We think that the kinds of fiction that have beneficial effects may involve these themes:
• Understanding the minds of others,
• Understanding relationships,
• The dynamics of social groups,
• The problematics of selfhood in the social world.

In our group (Valentine Cadieux, Maja Djikic, Raymond Mar, Keith Oatley), the eminent authors of literary prose fiction, who wrote before 1940, whom at least one of us has read, and who seem primarily concerned with one or more of these themes include:
Jane Austen, Anton Chekhov, Joseph Conrad, Fyodor Dostoyevsky, Theodore Dreiser, George Eliot, Gustave Flaubert, E.M. Forster, Ernest Hemingway, Henry James, James Joyce, Franz Kafka, D.H. Lawrence, Thomas Mann, Marcel Proust, Leo Tolstoy, Virginia Woolf.
Among writers active since 1940 whom we would nominate in the same kind of way are:
James Baldwin, Pat Barker, Raymond Carver, J.M. Coetzee, Anita Desai, Margaret Forster, William Golding, Graham Greene, Doris Lessing, Penelope Lively, Frank O'Connor, Brian Moore, Toni Morrison, Gabriel Garcia Marquez, Yukio Mishima, Alice Munro, Kenzaburo Oe, Philip Roth, Georges Simenon, Alexander Solzhenitsyn, Wallace Stegner.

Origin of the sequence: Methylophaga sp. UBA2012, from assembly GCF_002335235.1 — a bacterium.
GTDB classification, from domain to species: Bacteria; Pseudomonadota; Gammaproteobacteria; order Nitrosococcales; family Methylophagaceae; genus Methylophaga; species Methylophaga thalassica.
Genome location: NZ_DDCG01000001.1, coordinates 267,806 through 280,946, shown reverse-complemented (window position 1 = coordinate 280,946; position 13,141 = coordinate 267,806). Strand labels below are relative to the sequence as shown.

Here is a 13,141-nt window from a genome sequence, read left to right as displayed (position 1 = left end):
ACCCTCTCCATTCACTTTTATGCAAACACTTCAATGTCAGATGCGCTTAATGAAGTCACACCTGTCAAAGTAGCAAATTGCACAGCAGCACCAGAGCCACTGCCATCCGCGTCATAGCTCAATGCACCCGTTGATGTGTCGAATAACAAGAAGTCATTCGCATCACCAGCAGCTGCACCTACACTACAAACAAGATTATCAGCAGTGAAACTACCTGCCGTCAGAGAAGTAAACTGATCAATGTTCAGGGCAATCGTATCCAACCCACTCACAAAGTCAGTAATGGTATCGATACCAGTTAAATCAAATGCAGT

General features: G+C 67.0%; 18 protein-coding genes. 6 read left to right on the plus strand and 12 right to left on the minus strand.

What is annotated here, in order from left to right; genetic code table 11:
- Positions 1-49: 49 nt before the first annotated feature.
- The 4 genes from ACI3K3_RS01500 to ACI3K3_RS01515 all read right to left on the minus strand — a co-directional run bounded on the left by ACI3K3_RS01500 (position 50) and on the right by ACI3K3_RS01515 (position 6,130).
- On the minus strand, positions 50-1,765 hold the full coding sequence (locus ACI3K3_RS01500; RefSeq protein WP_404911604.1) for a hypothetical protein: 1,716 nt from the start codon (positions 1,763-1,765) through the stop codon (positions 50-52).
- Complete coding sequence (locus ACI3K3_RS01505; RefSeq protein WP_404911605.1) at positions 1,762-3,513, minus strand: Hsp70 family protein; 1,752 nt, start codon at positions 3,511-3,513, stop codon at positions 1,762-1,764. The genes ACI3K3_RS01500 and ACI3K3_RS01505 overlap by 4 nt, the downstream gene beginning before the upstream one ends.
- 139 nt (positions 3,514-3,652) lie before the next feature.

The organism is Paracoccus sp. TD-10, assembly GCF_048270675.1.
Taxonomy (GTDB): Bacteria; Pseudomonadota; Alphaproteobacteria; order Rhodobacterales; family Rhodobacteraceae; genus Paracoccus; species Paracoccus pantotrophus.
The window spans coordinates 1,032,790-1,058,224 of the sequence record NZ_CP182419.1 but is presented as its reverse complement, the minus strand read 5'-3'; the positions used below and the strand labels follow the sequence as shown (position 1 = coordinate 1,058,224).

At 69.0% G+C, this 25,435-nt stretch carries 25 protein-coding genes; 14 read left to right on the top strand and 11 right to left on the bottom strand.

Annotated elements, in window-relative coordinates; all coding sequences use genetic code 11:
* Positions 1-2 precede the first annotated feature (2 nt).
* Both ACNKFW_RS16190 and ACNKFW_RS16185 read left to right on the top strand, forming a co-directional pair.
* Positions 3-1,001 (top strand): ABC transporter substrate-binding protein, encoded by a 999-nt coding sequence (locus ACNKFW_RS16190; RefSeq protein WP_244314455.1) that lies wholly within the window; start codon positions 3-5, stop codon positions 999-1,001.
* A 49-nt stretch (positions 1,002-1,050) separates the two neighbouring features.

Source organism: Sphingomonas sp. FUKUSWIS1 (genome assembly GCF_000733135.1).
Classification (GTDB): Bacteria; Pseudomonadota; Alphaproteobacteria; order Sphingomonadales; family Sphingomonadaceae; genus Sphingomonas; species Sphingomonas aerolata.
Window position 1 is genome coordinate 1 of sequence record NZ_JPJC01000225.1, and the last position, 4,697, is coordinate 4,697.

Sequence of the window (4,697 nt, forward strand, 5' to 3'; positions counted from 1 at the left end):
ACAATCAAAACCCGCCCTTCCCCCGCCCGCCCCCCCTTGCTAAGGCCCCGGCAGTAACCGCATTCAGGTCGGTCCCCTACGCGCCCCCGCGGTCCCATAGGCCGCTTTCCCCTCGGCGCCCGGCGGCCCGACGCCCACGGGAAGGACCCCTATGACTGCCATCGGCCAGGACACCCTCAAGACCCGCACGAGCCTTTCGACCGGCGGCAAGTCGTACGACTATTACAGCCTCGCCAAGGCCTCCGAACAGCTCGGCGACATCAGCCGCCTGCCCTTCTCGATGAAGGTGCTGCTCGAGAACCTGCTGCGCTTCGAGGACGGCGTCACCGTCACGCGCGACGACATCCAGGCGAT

These lists are just a start. We hope that readers will make comments, and add to, or amend them. In a week's time we will offer some micro-reviews of novels that we think are particularly good on the four themes that we suggest.


Maria said...

I'm mystified by your categories ("kinds of fiction that may have beneficial effects"). I cannot think of a single novel that doesn't fit into one of your categories. Not one - Surrealist novels, Dadaist poems, Harlequin romances, pulp thrillers, the "Left Behind" series, Uncle Tom's Cabin -- they all fit one of your categories.